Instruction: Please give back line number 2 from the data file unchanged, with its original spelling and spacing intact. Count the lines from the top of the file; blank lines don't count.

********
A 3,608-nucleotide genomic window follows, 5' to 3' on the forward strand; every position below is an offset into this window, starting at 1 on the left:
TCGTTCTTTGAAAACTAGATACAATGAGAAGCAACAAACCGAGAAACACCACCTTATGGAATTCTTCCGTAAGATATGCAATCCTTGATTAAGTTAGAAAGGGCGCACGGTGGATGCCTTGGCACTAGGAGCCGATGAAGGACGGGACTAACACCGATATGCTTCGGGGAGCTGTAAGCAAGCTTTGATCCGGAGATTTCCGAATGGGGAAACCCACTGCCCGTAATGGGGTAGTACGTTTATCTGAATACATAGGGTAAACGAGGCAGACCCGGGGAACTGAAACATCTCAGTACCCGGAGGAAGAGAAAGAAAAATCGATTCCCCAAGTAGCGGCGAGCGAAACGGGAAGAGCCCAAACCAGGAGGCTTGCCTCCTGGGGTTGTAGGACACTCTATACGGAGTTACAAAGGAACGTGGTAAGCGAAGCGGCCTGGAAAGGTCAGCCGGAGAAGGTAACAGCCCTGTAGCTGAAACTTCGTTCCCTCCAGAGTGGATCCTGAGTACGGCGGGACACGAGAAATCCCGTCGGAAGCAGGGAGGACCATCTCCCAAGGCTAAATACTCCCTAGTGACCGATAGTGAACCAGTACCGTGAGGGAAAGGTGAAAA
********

TCGTTCTTTGAAAACTAGATACAATGAGAAGCAACAAACCGAGAAACACCACCTTATGGAATTCTTCCGTAAGATATGCAATCCTTGATTAAGTTAGAAAGGGCGCACGGTGGATGCCTTGGCACTAGGAGCCGATGAAGGACGGGACTAACACCGATATGCTTCGGGGAGCTGTAAGCAAGCTTTGATCCGGAGATTTCCGAATGGGGAAACCCACTGCCCGTAATGGGGTAGTACGTTTATCTGAATACATAGGGTAAACGAGGCAGACCCGGGGAACTGAAACATCTCAGTACCCGGAGGAAGAGAAAGAAAAATCGATTCCCCAAGTAGCGGCGAGCGAAACGGGAAGAGCCCAAACCAGGAGGCTTGCCTCCTGGGGTTGTAGGACACTCTATACGGAGTTACAAAGGAACGTGGTAAGCGAAGCGGCCTGGAAAGGTCAGCCGGAGAAGGTAACAGCCCTGTAGCTGAAACTTCGTTCCCTCCAGAGTGGATCCTGAGTACGGCGGGACACGAGAAATCCCGTCGGAAGCAGGGAGGACCATCTCCCAAGGCTAAATACTCCCTAGTGACCGATAGTGAACCAGTACCGTGAGGGAAAGGTGAAAA